Stable circuses

A circular stage

by Christian Dupavillon


The circus was born in England from the practice of equestrian art in the late eighteenth century. In order to show their horses at a gallop, circus artists used the means the most appropriate to their purpose: a simple circular ring. No painted canvas, no arches and even less underneath; just an opening for the entry and exit of the horses. No circular edifice, ancient Greek theatre, Elizabethan theatre, or arena directly inspired these English horsemen. Although the circus traditionally travels, the "stable", permanent building has existed since its beginning. The Cirque d'Hiver in Paris, the circuses of Amiens, Reims or Elbeuf all bear witness to the glory days of these circus artists.

Sir Astley’s theatre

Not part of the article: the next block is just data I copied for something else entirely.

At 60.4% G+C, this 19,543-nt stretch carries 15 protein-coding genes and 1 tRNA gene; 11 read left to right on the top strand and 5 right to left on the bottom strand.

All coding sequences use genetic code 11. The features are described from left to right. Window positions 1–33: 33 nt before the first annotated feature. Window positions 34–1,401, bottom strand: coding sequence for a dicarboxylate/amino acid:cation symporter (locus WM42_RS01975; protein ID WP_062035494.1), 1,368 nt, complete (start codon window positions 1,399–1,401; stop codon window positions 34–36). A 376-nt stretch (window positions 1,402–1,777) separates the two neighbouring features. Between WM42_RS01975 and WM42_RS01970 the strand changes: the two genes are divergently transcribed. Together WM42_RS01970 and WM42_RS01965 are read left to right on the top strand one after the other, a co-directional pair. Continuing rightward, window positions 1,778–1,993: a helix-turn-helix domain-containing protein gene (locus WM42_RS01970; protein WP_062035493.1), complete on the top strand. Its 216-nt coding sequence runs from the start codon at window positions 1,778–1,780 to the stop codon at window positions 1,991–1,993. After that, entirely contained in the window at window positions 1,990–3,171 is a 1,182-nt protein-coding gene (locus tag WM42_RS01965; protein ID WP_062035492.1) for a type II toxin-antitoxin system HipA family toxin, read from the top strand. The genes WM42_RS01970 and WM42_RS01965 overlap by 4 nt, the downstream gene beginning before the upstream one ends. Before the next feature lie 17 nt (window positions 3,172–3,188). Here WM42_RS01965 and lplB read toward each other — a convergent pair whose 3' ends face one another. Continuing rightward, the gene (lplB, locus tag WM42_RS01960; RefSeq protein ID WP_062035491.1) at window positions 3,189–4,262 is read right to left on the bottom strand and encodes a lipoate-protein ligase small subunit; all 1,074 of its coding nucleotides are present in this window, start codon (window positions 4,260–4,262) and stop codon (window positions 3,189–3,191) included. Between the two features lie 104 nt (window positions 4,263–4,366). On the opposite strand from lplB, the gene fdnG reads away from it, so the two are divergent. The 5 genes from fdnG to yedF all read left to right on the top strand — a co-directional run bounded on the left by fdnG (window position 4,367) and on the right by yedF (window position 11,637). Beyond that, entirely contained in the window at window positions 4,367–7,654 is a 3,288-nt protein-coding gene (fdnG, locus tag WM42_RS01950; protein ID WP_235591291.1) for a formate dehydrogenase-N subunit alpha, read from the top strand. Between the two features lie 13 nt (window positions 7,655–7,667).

The idea of ​​an equestrian theatre was that of a Sergeant Major, Philip Astley. This son of a cabinetmaker from Newcastle-under-Lyme, in Stafford County, was born in 1742. Demobilised in 1766, the model horseman decided to show off his know-how just like the other riders who exhibited their skills in parks around London. The public discovered an art hitherto reserved for the court and the army, showcasing as much the galloping horse as the prowess of his rider. In 1768, Astley rented a plot of land at a place called Half Penny Hatch in a suburb of the south bank of the Thames, in the borough of Lambeth near the Westminster Bridge, which he closed off to create a riding school at first, and where he presented his jumping exercises. He never ceased to develop his property, constructing a permanent building, the first so-called "stable" circus, that he called Astley's Amphitheatre. Two watercolours by William Capon show the facade and the interior of this amphitheatre as they were in 1777. The circular ring, open to the sky, had a diameter of 19.50 meters. A carpet or temporary stage were installed in the centre for the acrobatic and various other acts. The ring was surrounded by seating on three levels in the central building, and on a single level around the ring.  Protected by a fence and despite the jets of sawdust, the spectators in the stalls could appreciate the movements of the horse more closely. Aided by the centrifugal force caused by the circle, the rider would remain in perfect balance on his horse. In 1779, Astley covered the ring with an awning to protect it from the weather.